Suffering From Urinary Incontinence? It's More Common Than You Think

Urinary incontinence affects one in four women who have had children, and four out of 10 women over the age of 65. This means if you have urinary incontinence, you aren’t alone. Many women fear talking to their doctor about urinary incontinence, thinking it’s too embarrassing or that they’ll be blamed for somehow failing to maintain control.  

At Women’s Specialists of Fayette in Fayetteville, Georgia, our team of compassionate, caring OB/GYN specialists are ready to help you with your urinary incontinence. You won’t find any shame or blame, just solutions to help you overcome your situation and lead a life free from embarrassment and anxiety over urinary incontinence. 

Who suffers from urinary incontinence?

Women are twice as likely to experience urinary incontinence as men, because of changes in and stresses on the female pelvic region, especially during pregnancy and childbirth. It is estimated that the number of women in the US with urinary incontinence will reach 28.4 million by the year 2050. 

Though the chances increase with age, younger women may experience urinary incontinence as well. While many women may experience occasional, minor leaks of urine, others may struggle with more frequent losses of small to moderate amounts of urine.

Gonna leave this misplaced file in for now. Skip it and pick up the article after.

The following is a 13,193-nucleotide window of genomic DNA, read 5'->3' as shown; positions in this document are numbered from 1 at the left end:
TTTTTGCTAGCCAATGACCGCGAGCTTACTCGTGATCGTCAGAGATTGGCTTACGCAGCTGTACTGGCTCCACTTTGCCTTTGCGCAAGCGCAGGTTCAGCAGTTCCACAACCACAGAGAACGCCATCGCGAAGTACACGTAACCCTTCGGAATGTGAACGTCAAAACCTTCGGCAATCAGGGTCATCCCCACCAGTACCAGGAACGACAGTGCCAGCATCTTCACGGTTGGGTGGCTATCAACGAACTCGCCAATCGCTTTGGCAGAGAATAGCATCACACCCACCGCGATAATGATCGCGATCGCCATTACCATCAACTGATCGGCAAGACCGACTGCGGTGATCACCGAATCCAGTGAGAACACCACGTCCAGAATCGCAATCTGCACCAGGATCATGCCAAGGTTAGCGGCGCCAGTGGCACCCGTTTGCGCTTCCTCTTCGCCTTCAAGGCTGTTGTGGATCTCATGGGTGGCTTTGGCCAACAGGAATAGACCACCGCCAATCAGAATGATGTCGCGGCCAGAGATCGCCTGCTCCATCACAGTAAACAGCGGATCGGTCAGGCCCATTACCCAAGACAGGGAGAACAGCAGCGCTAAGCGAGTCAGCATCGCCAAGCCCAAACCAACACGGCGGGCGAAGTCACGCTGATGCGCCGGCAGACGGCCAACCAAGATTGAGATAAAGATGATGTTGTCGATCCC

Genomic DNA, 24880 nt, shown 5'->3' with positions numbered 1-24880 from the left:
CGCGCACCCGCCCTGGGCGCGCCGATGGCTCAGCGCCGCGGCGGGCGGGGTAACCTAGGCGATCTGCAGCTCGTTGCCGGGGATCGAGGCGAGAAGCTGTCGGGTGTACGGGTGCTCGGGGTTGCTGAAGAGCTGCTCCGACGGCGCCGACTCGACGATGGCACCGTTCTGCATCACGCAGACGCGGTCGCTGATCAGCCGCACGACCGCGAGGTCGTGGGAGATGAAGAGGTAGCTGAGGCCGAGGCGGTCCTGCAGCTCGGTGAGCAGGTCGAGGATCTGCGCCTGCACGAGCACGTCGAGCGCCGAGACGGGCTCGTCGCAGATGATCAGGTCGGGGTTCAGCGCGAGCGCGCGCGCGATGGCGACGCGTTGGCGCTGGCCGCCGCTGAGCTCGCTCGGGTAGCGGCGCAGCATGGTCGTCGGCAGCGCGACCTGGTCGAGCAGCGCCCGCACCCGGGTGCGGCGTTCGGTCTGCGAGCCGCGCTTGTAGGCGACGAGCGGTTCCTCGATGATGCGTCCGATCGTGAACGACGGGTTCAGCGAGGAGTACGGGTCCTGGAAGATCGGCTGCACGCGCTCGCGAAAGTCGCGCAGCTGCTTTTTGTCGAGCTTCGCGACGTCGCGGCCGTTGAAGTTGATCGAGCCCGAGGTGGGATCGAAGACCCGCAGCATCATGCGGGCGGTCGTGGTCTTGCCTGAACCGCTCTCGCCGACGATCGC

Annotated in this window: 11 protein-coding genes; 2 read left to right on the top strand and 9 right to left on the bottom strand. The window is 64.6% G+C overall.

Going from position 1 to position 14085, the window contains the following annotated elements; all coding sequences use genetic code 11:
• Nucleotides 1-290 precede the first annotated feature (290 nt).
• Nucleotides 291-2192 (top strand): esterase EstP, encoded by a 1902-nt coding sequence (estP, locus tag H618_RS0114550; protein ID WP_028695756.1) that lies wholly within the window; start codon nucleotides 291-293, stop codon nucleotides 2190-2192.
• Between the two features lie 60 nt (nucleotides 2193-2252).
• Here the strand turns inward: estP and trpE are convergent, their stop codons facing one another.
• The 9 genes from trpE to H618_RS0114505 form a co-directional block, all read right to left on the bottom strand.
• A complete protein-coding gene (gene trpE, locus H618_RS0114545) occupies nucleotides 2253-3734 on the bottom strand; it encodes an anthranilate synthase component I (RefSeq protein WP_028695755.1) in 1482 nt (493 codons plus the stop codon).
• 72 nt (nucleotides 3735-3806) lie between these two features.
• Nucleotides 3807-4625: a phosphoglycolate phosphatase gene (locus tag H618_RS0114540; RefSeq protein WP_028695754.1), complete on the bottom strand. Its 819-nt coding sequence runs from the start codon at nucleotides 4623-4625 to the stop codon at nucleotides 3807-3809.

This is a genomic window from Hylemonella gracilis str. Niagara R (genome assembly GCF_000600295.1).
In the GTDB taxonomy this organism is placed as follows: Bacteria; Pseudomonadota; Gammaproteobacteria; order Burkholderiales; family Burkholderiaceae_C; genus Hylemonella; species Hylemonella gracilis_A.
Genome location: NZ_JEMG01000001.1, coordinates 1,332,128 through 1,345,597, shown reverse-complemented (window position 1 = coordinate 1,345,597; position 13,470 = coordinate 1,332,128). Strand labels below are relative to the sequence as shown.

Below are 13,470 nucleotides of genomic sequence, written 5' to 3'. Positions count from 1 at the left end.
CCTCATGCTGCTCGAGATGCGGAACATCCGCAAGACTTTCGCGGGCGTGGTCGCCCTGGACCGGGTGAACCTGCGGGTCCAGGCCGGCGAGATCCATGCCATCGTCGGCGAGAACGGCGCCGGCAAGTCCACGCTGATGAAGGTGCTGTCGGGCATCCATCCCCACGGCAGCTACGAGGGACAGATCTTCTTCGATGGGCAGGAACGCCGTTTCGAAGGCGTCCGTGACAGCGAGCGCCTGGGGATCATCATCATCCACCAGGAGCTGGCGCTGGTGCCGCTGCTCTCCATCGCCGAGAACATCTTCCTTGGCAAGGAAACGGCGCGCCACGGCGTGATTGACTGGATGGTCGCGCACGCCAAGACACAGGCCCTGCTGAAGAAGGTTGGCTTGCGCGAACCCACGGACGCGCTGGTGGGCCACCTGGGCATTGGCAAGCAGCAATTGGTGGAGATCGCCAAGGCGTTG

Types of urinary incontinence  

There are many different types of urinary incontinence, and you can have one or more type at different points in your life or simultaneously 

Stress incontinence 

Sudden stress causes urine leaks when there is abrupt pressure on your bladder. You might experience a sudden loss of a small amount of urine when coughing, sneezing, laughing, or shouting. You could also have a more significant loss of urine when exercising or lifting something heavy.

Urge incontinence

Urge incontinence can be caused by a minor condition, such as a urinary tract or bladder infection, or a more severe condition such as diabetes. You might find you often have to get up at night to urinate, or you feel like you need to urinate urgently and then pass urine before you can get to a toilet.

Overflow incontinence

If your bladder doesn’t empty completely, and your muscles don't contract to shut off the flow, you could have a slow leak or dribbling of urine after using the toilet.

Functional incontinence

If you have a physical impairment, you might find you need to pass urine, but can’t get to the toilet in time due to mobility issues. You might also have trouble getting your clothing undone in time because of a disability caused by arthritis in your hands or problems bending your knees to sit down.   

At Women’s Specialists of Fayette, your doctor will work with you to find the cause(s) of your urinary incontinence and identify a solution. Potential treatments include:

 If you suffer from urinary incontinence, don’t let embarrassment make you wait another day to talk to a professional. Call our office for an appointment at 770-203-0920, or book your appointment discreetly online.

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